Provoking conditions, management and outcomes of type 2 myocardial infarction and myocardial necrosis.
Int J Cardiol. 2016 May 13;218:196-201
Authors: Smilowitz NR, Weiss MC, Mauricio R, Mahajan AM, Dugan KE, Devanabanda A, Pulgarin C, Gianos E, Shah B, Sedlis SP, Radford M, Reynolds HR
BACKGROUND: Type 2 myocardial infarction (MI) is defined as myocardial necrosis (myonecrosis) due to an imbalance in supply and demand with clinical evidence of ischemia. Some clinical scenarios of supply-demand mismatch predispose to myonecrosis but limit the identification of symptoms and ECG changes referable to ischemia; therefore, the MI definition may not be met. Factors that predispose to type 2 MI and myonecrosis without definite MI, approaches to treatment, and outcomes remain poorly characterized.
METHODS: Patients admitted to an academic medical center with an ICD-9 diagnosis of secondary myocardial ischemia or non-primary diagnosis of non-ST-elevation MI were retrospectively reviewed. Cases were classified as either MI (n=255) or myonecrosis without definite MI (n=220) based on reported symptoms, ischemic ECG changes, and new wall motion abnormalities.
RESULTS: Conditions associated with type 2 MI or myonecrosis included non-cardiac surgery (38%), anemia or bleeding requiring transfusion (32%), sepsis (31%), tachyarrhythmia (23%), hypotension (22%), respiratory failure (23%), and severe hypertension (8%). Inpatient mortality was 5%, with no difference between patients with MI and those with myonecrosis (6% vs. 5%, p=0.41). At discharge, only 43% of patients received aspirin and statin therapy.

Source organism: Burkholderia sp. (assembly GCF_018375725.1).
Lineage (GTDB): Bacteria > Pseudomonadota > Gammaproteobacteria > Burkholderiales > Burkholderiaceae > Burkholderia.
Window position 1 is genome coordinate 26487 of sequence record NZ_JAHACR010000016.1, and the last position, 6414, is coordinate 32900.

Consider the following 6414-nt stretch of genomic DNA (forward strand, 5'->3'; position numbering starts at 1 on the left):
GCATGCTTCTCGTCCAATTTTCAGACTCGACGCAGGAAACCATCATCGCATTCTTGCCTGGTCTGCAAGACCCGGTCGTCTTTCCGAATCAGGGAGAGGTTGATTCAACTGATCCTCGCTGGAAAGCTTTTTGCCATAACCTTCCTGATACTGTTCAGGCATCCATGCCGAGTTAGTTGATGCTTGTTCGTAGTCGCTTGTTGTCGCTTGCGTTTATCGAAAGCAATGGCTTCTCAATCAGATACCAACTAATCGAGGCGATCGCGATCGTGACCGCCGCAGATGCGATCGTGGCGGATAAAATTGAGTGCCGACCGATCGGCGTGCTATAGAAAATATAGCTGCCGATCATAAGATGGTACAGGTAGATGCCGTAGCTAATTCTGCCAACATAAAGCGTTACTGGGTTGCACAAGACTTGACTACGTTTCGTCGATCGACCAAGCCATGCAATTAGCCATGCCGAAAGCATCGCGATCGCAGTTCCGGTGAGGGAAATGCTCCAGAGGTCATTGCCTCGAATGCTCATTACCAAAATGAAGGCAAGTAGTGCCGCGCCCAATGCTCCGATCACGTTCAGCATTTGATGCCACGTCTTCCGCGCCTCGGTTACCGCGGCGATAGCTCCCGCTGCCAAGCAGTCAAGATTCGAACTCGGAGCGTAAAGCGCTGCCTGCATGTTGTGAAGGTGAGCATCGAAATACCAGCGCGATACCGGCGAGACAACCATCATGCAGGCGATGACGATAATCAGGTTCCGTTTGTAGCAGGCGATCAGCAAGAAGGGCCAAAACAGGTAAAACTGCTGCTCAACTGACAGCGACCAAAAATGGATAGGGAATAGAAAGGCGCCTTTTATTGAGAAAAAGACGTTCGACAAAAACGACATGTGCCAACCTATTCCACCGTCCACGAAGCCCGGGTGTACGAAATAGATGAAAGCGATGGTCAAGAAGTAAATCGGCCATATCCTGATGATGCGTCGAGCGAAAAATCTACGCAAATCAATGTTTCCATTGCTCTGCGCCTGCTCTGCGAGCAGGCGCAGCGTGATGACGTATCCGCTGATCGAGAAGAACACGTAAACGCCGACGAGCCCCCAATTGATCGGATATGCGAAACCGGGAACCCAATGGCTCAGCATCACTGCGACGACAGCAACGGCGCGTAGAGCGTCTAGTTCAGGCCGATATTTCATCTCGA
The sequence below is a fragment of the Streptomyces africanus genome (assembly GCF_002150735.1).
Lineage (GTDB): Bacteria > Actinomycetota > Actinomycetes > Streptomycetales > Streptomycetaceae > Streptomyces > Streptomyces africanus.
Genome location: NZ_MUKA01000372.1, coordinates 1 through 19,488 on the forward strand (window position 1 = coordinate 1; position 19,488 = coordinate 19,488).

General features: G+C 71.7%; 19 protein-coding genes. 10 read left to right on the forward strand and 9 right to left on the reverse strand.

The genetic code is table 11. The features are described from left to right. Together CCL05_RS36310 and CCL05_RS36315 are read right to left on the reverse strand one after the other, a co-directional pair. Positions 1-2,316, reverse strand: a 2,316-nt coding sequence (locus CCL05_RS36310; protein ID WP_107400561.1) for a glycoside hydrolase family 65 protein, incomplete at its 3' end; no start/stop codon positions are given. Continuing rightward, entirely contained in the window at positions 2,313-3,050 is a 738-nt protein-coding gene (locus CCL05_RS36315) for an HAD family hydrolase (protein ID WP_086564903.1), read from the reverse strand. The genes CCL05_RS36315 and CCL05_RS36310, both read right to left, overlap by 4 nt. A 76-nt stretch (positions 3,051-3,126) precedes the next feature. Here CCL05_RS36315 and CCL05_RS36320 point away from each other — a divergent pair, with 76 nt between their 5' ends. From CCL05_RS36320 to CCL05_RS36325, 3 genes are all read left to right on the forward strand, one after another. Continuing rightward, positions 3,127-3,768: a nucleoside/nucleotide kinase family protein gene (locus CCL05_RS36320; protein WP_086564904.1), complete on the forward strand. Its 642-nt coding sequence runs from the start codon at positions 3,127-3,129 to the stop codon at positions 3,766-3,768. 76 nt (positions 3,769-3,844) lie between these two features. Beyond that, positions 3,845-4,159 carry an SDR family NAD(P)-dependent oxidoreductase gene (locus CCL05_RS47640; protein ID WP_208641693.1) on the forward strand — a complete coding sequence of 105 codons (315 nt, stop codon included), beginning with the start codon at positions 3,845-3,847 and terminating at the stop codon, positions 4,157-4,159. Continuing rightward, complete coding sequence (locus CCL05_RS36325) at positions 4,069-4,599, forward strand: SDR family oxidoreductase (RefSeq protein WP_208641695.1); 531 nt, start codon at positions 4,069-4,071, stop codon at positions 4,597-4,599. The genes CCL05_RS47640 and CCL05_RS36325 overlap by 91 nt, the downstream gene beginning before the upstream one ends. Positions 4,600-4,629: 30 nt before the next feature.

CONCLUSIONS: Type 2 MI and myonecrosis occur frequently in the setting of supply-demand mismatch due to non-cardiac surgery, sepsis, or anemia. Myonecrosis without definite MI is associated with similar in-hospital mortality as type 2 MI; both groups warrant further workup for cardiovascular disease. Antiplatelet and statin prescriptions were infrequent at discharge, reflecting physician uncertainty about the role of secondary prevention in these patients.
PMID: 27236114 [PubMed - as supplied by publisher]